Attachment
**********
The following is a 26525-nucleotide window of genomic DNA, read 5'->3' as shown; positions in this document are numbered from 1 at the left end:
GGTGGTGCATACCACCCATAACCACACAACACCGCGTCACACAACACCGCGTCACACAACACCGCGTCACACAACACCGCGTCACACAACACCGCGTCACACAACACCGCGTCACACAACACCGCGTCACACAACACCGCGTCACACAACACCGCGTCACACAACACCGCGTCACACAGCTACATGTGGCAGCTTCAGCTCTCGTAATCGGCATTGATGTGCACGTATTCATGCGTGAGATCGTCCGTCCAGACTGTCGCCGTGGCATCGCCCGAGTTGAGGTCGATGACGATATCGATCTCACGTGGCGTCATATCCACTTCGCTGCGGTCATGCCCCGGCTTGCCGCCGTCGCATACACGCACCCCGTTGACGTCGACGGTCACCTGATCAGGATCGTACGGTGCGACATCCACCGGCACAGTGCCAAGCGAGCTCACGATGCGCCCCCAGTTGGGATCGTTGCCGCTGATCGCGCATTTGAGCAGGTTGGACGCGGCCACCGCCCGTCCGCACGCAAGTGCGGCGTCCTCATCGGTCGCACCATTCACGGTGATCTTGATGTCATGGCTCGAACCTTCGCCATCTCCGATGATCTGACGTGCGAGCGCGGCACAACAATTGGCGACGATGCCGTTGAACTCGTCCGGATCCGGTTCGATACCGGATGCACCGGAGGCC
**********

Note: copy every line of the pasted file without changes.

The following is a 26525-nucleotide window of genomic DNA, read 5'->3' as shown; positions in this document are numbered from 1 at the left end:
GGTGGTGCATACCACCCATAACCACACAACACCGCGTCACACAACACCGCGTCACACAACACCGCGTCACACAACACCGCGTCACACAACACCGCGTCACACAACACCGCGTCACACAACACCGCGTCACACAACACCGCGTCACACAACACCGCGTCACACAACACCGCGTCACACAGCTACATGTGGCAGCTTCAGCTCTCGTAATCGGCATTGATGTGCACGTATTCATGCGTGAGATCGTCCGTCCAGACTGTCGCCGTGGCATCGCCCGAGTTGAGGTCGATGACGATATCGATCTCACGTGGCGTCATATCCACTTCGCTGCGGTCATGCCCCGGCTTGCCGCCGTCGCATACACGCACCCCGTTGACGTCGACGGTCACCTGATCAGGATCGTACGGTGCGACATCCACCGGCACAGTGCCAAGCGAGCTCACGATGCGCCCCCAGTTGGGATCGTTGCCGCTGATCGCGCATTTGAGCAGGTTGGACGCGGCCACCGCCCGTCCGCACGCAAGTGCGGCGTCCTCATCGGTCGCACCATTCACGGTGATCTTGATGTCATGGCTCGAACCTTCGCCATCTCCGATGATCTGACGTGCGAGCGCGGCACAACAATTGGCGACGATGCCGTTGAACTCGTCCGGATCCGGTTCGATACCGGATGCACCGGAGGCC